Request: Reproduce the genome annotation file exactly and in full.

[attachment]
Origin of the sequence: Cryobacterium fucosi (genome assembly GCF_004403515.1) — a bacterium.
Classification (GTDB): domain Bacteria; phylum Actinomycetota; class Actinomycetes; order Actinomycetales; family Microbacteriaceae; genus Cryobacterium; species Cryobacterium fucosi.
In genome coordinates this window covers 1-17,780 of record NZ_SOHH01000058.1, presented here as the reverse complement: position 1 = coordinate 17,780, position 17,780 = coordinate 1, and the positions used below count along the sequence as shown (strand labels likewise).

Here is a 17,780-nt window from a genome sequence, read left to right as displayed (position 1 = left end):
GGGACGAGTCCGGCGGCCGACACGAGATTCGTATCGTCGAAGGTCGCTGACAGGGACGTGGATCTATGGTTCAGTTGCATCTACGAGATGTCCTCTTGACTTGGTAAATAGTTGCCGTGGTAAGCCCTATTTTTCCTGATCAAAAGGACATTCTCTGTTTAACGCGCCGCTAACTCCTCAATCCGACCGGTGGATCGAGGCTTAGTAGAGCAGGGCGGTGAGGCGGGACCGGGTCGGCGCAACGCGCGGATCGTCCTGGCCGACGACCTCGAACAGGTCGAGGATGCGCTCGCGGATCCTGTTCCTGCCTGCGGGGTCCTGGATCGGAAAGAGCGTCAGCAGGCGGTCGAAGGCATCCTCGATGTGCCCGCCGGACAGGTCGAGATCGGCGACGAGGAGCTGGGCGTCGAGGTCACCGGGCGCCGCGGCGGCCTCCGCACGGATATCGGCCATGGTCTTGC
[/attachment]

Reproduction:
Origin of the sequence: Cryobacterium fucosi (genome assembly GCF_004403515.1) — a bacterium.
Classification (GTDB): domain Bacteria; phylum Actinomycetota; class Actinomycetes; order Actinomycetales; family Microbacteriaceae; genus Cryobacterium; species Cryobacterium fucosi.
In genome coordinates this window covers 1-17,780 of record NZ_SOHH01000058.1, presented here as the reverse complement: position 1 = coordinate 17,780, position 17,780 = coordinate 1, and the positions used below count along the sequence as shown (strand labels likewise).

Here is a 17,780-nt window from a genome sequence, read left to right as displayed (position 1 = left end):
GGGACGAGTCCGGCGGCCGACACGAGATTCGTATCGTCGAAGGTCGCTGACAGGGACGTGGATCTATGGTTCAGTTGCATCTACGAGATGTCCTCTTGACTTGGTAAATAGTTGCCGTGGTAAGCCCTATTTTTCCTGATCAAAAGGACATTCTCTGTTTAACGCGCCGCTAACTCCTCAATCCGACCGGTGGATCGAGGCTTAGTAGAGCAGGGCGGTGAGGCGGGACCGGGTCGGCGCAACGCGCGGATCGTCCTGGCCGACGACCTCGAACAGGTCGAGGATGCGCTCGCGGATCCTGTTCCTGCCTGCGGGGTCCTGGATCGGAAAGAGCGTCAGCAGGCGGTCGAAGGCATCCTCGATGTGCCCGCCGGACAGGTCGAGATCGGCGACGAGGAGCTGGGCGTCGAGGTCACCGGGCGCCGCGGCGGCCTCCGCACGGATATCGGCCATGGTCTTGC